How ObamaCare Hurts Cancer Patients

August 6, 2013

President Obama promised to mend the failings in the American health care system, and yet for cancer treatment, ObamaCare is taking a rotten feature of the old system and making it worse. The Affordable Care Act expands a program called 340B, which siphons money from drug makers and insurers to subsidize certain hospitals. The program has been expanded as a way to offset some of the cuts that the law imposes on hospitals. One significant side effect: 340B is increasing the cost of cancer care, and harming its quality, says Scott Gottlieb, a resident fellow at the American Enterprise Institute.

When the program began in 1992, its aim was to support hospitals that cared for many uninsured, indigent patients. Over the years, the program was radically broadened, gradually morphing into a government cash cow that hospitals of every description have learned to exploit.

  • Under 340B, eligible hospitals are allowed to buy drugs from drug companies at forced discounts of 25 percent to 50 percent.
  • The hospitals can then bill government and private insurers for the full cost of the drugs, pocketing the spread.
  • The arrangement gives 340B-qualified hospitals a big incentive to search for patients and prescribe lots of drugs.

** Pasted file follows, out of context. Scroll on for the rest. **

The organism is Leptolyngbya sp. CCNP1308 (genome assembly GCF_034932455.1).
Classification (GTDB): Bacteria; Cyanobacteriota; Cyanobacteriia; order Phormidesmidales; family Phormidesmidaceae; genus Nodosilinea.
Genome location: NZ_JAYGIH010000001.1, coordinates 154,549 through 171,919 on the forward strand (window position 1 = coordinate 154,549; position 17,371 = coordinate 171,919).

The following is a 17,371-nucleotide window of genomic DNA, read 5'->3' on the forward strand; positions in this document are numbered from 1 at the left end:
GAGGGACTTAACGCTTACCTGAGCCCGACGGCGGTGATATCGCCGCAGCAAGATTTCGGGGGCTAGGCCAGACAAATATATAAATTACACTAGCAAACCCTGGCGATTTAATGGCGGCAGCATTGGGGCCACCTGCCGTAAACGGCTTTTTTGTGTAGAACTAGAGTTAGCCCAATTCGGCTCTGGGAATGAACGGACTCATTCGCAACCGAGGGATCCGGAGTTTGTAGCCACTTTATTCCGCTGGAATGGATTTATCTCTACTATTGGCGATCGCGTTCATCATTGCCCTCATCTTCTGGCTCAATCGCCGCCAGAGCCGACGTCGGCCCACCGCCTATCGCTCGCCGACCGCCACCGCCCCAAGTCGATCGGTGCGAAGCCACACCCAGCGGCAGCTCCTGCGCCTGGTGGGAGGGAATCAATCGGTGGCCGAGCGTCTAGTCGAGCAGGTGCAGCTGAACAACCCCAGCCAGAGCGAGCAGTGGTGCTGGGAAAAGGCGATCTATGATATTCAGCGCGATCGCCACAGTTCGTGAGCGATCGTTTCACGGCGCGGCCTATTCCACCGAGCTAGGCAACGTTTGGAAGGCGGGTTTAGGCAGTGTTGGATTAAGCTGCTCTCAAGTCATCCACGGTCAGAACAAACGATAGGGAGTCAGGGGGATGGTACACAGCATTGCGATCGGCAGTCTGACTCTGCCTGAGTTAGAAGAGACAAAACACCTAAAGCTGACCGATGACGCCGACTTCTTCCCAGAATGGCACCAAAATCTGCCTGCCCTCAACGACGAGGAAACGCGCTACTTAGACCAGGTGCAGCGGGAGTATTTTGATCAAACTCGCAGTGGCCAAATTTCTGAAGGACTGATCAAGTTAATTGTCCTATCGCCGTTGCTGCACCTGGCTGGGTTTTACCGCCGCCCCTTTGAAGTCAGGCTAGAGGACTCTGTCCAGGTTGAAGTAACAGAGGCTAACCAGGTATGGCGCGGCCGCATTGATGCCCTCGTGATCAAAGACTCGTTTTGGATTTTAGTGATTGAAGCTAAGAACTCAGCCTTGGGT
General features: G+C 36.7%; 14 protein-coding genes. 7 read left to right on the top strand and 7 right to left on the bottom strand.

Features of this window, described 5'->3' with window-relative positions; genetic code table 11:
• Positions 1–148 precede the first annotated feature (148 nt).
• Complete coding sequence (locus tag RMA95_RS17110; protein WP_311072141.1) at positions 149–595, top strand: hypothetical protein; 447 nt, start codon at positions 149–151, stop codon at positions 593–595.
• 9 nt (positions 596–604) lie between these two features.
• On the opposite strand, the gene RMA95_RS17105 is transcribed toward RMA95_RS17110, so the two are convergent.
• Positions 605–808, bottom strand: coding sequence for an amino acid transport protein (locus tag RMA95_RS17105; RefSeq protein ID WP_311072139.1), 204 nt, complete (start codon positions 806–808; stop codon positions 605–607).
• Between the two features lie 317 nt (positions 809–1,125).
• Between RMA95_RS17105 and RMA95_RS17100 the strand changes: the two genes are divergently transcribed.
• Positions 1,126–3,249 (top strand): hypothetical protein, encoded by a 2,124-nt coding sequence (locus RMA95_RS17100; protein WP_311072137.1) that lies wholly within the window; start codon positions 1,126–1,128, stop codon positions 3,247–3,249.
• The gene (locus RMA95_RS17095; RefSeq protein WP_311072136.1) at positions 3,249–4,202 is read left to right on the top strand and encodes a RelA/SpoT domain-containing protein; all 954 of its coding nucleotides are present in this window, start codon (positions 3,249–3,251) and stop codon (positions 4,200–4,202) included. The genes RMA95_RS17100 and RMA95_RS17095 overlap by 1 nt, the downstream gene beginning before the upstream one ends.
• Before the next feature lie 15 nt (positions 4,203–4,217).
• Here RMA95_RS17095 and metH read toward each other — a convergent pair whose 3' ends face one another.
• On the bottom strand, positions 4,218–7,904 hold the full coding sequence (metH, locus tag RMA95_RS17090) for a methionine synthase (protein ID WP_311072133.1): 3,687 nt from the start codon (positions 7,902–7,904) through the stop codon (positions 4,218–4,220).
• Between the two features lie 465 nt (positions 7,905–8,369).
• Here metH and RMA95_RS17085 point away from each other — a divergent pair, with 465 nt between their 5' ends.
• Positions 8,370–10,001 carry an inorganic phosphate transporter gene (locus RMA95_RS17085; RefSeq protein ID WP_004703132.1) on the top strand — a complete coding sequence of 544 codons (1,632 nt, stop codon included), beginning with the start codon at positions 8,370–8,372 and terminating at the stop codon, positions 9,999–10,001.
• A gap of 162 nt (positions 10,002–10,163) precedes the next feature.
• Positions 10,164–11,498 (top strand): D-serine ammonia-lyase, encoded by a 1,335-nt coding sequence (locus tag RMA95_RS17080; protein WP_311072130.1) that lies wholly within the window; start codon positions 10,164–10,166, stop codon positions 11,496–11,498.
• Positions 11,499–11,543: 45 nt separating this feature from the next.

• The costlier the drugs, the bigger the spread. This makes expensive cancer drugs especially appealing.

The original legislation creating 340B envisioned that only about 90 hospitals that care for a "disproportionate share" of indigent patients would qualify. But remember, this is a well-intentioned government program handing out money, with the usual result: By 2011, 1,675 hospitals, or a third of all hospitals in the country, were 340B-qualified.

  • Now ObamaCare is encouraging even wider 340B abuses.
  • The new health care law expands 340B to cover cancer centers, new categories of hospitals and rural health centers.
  • Since one of the ways that hospitals qualify for 340B turns on how many Medicaid patients they serve, ObamaCare's Medicaid expansion will also increase the number of 340B-eligible entities.

If these trends continue, the majority of cancer care will soon be delivered by hospitals. When the practice of oncology shifts from a doctor's office to outpatient hospital clinics, the care is often less comfortable and convenient for cancer patients, and more costly.

Source: Scott Gottlieb, "How ObamaCare Hurts Patients," Wall Street Journal, July 30, 2013.

 

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